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andy titterrell

Cherry-picked: Andy Titterrell, here in his Gloucester days, is an ambassador for new charity State of Mind

By Bea Asprey 

LAST WEEK we investigated how professional rugby in England is helping players to keep depression at bay, but now it’s time to find out what’s happening at grass-roots level. In part two of this series, London Welsh hooker Andy Titterrell opens up about his own experiences and tells us more about his role as an ambassador for new mental health charity State of Mind.

gareth delve

Great mate: Titterrell's former team-mate Gareth Delve

Rugby World: What sort of pressures do rugby players come under? 

Andy Titterrell: In an office job, you are working in the same location every day and with the same people, so it’s possible to get into a comfortable routine. But in rugby, every week is different depending on who you’re playing against, and there’s a lot of travel involved. It’s also the times away from rugby that can be hard, when you’re injured for example. Your daily structure is taken away from you, and you’re not surrounded by your team-mates when you’re rehabbing, so it can leave you feeling isolated. In addition, for professionals, contract negotiations can go down to the wire; clubs leave it til the last minute to sign players and this is effectively playing with people’s lives. At that stage you can be offered less money than you were on before and it’s a stressful situation, especially if you have a family to support.

RW: Can you tell us about your own experience of depression? 

AT: In about 2008, I really struggled. I bottled things up and not getting any support meant things snowballed. It got to the stage where I knew I needed to get help, but I had no idea who to approach or who to speak to. I confided a lot in my wife and my Gloucester team-mate at the time Gareth Delve. Eventually I got professional help, away from rugby. I wanted to speak to someone outside of the game, because I knew I would get a non-biased opinion from them. The hardest part was admitting to myself that I had got to the stage where I couldn’t carry on alone, but speaking about what had been happening during the week really helped.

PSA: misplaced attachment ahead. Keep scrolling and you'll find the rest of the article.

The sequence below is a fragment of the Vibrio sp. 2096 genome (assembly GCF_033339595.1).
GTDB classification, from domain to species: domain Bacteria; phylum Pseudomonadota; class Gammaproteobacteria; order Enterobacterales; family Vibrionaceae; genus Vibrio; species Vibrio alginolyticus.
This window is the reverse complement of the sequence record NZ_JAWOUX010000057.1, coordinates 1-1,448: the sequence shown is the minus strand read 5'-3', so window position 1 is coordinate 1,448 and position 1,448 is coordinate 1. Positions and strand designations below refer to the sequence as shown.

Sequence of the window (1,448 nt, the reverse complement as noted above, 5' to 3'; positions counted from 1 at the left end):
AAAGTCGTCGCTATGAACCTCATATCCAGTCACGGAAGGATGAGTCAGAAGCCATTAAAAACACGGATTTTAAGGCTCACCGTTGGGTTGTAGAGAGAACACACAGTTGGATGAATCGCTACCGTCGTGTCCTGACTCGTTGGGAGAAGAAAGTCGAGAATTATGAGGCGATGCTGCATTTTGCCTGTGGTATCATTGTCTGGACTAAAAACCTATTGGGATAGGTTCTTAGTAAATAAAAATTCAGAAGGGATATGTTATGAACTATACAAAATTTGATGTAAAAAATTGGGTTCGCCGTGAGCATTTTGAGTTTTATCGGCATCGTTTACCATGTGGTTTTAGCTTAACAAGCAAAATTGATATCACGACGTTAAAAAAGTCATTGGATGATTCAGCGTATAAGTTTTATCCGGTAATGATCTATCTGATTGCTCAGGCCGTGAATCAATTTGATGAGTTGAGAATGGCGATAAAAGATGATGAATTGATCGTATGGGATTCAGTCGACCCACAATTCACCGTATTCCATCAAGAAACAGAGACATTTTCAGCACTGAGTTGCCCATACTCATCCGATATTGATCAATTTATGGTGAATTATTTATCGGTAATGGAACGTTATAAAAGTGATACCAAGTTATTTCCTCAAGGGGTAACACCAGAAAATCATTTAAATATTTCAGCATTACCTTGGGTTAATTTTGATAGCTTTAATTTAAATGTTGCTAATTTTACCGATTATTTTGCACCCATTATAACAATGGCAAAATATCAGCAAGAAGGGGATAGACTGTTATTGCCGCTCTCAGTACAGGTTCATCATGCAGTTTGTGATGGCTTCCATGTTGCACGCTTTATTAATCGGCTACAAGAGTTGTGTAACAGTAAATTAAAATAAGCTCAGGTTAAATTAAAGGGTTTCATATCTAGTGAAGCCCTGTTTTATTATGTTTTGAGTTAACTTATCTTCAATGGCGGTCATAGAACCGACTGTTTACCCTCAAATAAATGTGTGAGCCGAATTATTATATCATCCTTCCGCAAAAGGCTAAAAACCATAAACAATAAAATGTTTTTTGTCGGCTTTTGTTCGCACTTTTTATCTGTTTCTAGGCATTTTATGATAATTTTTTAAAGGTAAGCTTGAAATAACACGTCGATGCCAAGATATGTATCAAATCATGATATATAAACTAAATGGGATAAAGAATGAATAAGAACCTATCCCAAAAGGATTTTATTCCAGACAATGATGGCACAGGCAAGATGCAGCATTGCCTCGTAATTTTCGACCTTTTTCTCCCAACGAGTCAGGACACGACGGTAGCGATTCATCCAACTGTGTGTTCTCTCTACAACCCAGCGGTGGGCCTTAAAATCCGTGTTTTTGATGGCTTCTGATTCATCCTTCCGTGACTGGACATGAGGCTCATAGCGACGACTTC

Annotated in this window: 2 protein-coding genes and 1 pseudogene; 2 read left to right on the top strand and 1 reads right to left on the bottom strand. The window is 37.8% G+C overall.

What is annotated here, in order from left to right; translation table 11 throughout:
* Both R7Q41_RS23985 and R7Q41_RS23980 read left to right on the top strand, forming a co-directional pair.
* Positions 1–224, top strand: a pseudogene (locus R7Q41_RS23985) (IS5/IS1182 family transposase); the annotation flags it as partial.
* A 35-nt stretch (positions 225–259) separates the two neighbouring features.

prem rugby coaches

Coach class: Finnegan (fourth from right) is now coaching

RW: Tell us how you got involved in the charity, State of Mind…

AT: State of Mind (rugby union) was an idea of Mick Finnegann‘s, a previous participant in the School of Hard Knocks programme, who has been through his fair share of troubles in his own life but has come through them very successfully. The charity itself is based on the State of Mind rugby league equivalent, which goes into super league clubs to raise awareness of mental health issues, and help any of their pros who should need it. Their brand and charity is growing massively in league, so Mick decided to replicate it for rugby union. I think it’s a fantastic charity, so I tweeted at them, @SoMRugbyUnion, to ask if they needed any help. When they asked me to be an ambassador I was more than happy to say yes!

RW: What work will the charity be doing? 

AT: We want to work in the opposite way to the league charity, and that means targeting grass-roots clubs first, then approaching Championship and Premiership clubs down the line. We want to raise awareness of mental health problems in grass-roots rugby, by going into the clubs and speaking to them directly, and educate people about what steps are available to take. It’s also important for people to understand the importance of staying mentally fit, as well as physically fit – this isn’t just for people who are suffering from depression. We’re not trained counsellors or doctors, but if anyone needs any information we can advise them on how to get help. We want to get out and present to as many clubs as we can, but we won’t take up a lot of people’s time. We’re just talking about a 25-minute chat before or after training, and then we’ll give people handouts to take away.

If you want State of Mind to visit your club, tweet @SoMRugbyUnion